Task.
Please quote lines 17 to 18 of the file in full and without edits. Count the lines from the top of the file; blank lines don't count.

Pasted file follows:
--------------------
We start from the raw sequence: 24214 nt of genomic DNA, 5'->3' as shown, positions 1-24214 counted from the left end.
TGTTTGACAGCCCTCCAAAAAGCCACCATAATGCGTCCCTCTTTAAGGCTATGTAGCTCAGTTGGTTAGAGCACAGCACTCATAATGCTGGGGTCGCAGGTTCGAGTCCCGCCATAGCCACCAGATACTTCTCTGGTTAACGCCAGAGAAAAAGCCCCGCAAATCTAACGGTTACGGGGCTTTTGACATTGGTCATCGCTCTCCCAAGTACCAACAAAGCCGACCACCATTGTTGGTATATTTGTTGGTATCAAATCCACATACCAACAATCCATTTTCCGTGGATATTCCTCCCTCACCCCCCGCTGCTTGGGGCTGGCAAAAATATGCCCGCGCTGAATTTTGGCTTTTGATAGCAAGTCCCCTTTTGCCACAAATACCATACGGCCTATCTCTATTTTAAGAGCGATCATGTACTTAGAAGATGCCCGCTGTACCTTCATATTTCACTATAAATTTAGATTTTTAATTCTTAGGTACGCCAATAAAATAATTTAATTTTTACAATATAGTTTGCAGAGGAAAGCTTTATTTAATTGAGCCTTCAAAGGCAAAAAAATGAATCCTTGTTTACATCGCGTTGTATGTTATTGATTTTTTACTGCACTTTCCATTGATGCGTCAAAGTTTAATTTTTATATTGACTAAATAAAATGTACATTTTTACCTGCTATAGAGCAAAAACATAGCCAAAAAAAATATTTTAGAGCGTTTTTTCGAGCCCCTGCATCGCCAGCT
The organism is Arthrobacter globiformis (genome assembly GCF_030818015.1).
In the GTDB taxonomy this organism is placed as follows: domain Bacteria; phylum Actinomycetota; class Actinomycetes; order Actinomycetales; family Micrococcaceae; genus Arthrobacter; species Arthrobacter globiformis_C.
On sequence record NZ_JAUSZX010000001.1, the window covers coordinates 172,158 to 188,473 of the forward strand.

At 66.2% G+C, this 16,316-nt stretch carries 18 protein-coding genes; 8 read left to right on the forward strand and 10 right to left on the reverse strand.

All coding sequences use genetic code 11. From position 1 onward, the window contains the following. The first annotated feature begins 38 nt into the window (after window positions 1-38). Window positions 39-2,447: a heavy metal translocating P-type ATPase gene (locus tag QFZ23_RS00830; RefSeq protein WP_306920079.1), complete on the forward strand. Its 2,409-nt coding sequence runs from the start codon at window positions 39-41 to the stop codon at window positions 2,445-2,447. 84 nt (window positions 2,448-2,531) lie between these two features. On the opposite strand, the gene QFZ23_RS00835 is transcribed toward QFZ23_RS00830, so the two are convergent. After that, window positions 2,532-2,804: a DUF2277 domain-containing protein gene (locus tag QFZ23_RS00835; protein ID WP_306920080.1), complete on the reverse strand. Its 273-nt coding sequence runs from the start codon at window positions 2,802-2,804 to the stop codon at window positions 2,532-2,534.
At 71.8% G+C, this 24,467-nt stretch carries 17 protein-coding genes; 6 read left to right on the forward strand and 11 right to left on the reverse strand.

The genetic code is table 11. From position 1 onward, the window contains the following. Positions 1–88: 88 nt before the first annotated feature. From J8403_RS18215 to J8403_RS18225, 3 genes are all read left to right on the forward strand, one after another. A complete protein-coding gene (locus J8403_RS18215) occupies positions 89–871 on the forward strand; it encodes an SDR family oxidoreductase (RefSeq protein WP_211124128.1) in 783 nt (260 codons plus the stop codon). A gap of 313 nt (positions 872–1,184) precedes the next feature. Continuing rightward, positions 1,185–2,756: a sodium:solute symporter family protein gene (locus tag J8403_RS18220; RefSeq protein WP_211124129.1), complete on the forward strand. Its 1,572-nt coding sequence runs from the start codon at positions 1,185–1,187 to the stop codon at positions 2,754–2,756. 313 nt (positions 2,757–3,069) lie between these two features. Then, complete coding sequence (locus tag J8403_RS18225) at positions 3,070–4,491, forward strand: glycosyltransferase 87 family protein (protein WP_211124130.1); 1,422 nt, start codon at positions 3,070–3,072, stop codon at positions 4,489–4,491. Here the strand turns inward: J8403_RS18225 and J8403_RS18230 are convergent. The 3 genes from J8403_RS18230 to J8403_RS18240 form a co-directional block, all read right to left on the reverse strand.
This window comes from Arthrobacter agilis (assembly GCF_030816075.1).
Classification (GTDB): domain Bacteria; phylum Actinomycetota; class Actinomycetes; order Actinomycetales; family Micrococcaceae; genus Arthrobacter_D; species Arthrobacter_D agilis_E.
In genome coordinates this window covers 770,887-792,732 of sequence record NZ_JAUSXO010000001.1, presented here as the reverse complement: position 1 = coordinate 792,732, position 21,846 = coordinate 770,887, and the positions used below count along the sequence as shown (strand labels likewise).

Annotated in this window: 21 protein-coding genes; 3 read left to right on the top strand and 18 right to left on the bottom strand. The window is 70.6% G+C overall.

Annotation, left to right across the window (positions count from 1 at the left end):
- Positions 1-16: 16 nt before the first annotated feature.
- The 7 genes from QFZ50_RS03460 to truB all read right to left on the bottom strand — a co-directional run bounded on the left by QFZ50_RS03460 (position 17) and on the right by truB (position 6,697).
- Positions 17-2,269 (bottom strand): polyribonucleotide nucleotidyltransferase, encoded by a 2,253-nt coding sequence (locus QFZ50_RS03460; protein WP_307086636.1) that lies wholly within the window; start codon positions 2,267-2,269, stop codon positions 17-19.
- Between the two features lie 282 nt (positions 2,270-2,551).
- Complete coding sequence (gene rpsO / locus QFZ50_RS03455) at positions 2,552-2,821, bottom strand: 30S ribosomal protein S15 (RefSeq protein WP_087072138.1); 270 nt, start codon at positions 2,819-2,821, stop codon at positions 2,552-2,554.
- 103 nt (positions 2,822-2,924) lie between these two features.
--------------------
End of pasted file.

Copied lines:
- Positions 17-2,269 (bottom strand): polyribonucleotide nucleotidyltransferase, encoded by a 2,253-nt coding sequence (locus QFZ50_RS03460; protein WP_307086636.1) that lies wholly within the window; start codon positions 2,267-2,269, stop codon positions 17-19.
- Between the two features lie 282 nt (positions 2,270-2,551).